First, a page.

The study found that dogs who were lethargic and underwent liver lobectomy had a mortality risk that was 10.2 times higher compared to that of non-lethargic dogs. This seems to suggest that dogs who were lethargic were likely experiencing illness from the liver tumor which made them less stable for anesthesia/surgery and therefore less likely to recover.
On top of this, records from this study revealed that dogs with a slower breathing rate had a mortality risk that was 4.3 times greater than dogs who had a faster breathing rate. Lower breathing rates have been associated with severe liver disease and a greater risk for sepsis.
Surgical complications took place in 15 out of the 118 dogs (13 percent). The most common complication was hemorrhage (12 percent) which was corrected with transfusions and additional stapling cartridges, hemoclips, or mattress sutures .
As to recovery, 94 percent of dogs experienced an uncomplicated anesthetic recovery. Seven out of 113 dogs (6 percent) were depressed and had low blood pressure following surgery. These dogs took longer to recover from the anesthesia and four out of the seven dogs ultimately arrested.
While none of the 118 dogs arrested during surgery, the seven dogs that experienced complications during anesthetic recovery had a mortality risk that was 100 times greater than that of dogs that experienced an uncomplicated anesthetic recovery. According to the study, it is possible that liver masses cause an increased risk for adverse effects to anesthesia.
Preventing the Risks for Complications
Veterinarians will take several preventive steps to ensure the surgery goes smoothly. The very first steps include pre-surgical bloodwork (complete blood count, platelet count, serum chemistry profile, coagulation tests considering that dogs with liver cancer may be predisposed to bleeding due to decreased synthesis of clotting factors) and urinalysis.
Several precautions taken may vary and may be based on an individual basis. For instance, dogs with liver disease may be prone to vomiting and dehydration may cause electrolyte abnormalities. Correction of such dehydration is important considering that potassium or magnesium deficiencies may predispose the dog to arrhythmias, and other complications during or after surgery.
Dogs with severe liver disease may have prolonged blood clotting times, requiring cross matching and transfusion before surgery. Chest x-rays, abdominal ultrasound and CT scans can provide helpful information for determining whether there is spread of cancer (liver cancer often spreads to the lungs) and the extent of the mass.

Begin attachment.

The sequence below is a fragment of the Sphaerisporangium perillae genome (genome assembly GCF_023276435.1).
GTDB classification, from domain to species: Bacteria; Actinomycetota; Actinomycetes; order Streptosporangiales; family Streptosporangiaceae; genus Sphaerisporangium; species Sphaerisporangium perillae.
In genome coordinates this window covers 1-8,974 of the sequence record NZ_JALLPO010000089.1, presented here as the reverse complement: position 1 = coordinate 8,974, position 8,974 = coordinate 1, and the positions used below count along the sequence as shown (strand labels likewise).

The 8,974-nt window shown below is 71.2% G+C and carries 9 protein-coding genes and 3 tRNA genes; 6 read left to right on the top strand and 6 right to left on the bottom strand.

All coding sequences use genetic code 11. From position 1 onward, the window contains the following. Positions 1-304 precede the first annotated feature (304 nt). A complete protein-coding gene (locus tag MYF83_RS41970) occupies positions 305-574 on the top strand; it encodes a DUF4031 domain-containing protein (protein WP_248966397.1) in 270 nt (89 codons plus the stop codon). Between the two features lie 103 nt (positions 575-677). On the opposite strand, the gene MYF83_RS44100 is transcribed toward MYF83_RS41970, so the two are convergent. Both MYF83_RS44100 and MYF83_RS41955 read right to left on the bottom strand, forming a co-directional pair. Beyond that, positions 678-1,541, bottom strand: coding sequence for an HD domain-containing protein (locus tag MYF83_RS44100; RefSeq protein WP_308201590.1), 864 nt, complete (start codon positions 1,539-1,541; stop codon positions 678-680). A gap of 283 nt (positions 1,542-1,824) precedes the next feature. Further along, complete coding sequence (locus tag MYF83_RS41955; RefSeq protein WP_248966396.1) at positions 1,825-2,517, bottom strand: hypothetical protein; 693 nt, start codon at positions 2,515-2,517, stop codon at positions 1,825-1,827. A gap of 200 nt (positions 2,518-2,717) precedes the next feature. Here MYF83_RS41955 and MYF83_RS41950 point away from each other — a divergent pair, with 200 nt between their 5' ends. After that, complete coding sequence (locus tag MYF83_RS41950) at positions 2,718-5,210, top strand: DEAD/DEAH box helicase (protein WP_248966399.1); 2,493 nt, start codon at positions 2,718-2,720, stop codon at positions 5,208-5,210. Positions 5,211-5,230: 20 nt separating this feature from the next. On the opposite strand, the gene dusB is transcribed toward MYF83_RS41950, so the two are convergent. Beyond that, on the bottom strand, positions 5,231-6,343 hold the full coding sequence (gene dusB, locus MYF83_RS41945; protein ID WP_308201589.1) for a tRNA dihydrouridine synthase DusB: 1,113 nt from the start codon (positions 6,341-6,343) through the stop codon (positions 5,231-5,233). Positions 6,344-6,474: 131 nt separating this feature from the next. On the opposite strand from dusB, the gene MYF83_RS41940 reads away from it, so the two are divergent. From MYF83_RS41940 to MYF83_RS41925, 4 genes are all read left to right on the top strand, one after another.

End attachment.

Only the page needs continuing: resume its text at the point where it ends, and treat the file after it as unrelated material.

Since dogs with an impaired liver may have a hard time maintaining proper glucose levels in the blood, monitoring of blood glucose before, during and after surgery is important. Also, because the liver plays an important role in the elimination of most anesthetic drugs, during the surgery, the dog's breathing and heart rate is closely monitored. On top of this, veterinarians will choose drugs that are are not known to be toxic to the dog's liver.
Dogs owners play too a role in preventing complications during surgery. Prior to surgery, it's important to follow the veterinarian's instructions in not feeding the dog after a certain time the night prior to the surgery. This is important, to minimize the chances for complications.
Two Totally Different Views:
"I would never do this type of surgery in a 13 year old dog...I would give your dog liver support with Denosyl or Denamarin and supportive care as long as he is happy and then perform humane euthanasia when he is no longer happy......this is how I would handle my own dog..."~Dr. B, veterinarian
"13 years old has absolutely no effect on being able to do a liver biopsy and I would very strongly suggest you pursue this avenue. It is fairly common for veterinarians to say age is a factor since older dogs (as people) may require more care but if a dog is of good health otherwise the risk is minimal."~Dr. Altman veterinarian
What Happens if a Liver Tumor is Left Untreated?
Dogs affected by liver tumors tend to develop weakness, lethargy, loss of appetite, weight loss, vomiting and a pendulous abdomen. These symptoms tend to progress as the condition advances. Many dogs display mild to moderate anemia and elevated liver enzymes (ALT, AST, ALP).
Certain types of liver tumors may hemorrhage leading to life threatening shock due to blood loss. Dog owners must be warned about this risk and should be coached on how to recognize early warning signs of internal bleeding in dogs.
Dog owners who elect to not pursue surgery or who own dogs who aren't good surgical candidates (cancer has spread to the lungs, too much of the liver is affected), may ask their vets about providing liver support through hepatoprotective supplements such as Denamarin, milk thistle and vitamin E.
For further reading:
- Signs of internal bleeding in dogs
- Dog liver biopsy procedure and costs
- Dog cancer spread to the liver
- Life expectancy dog with liver cancer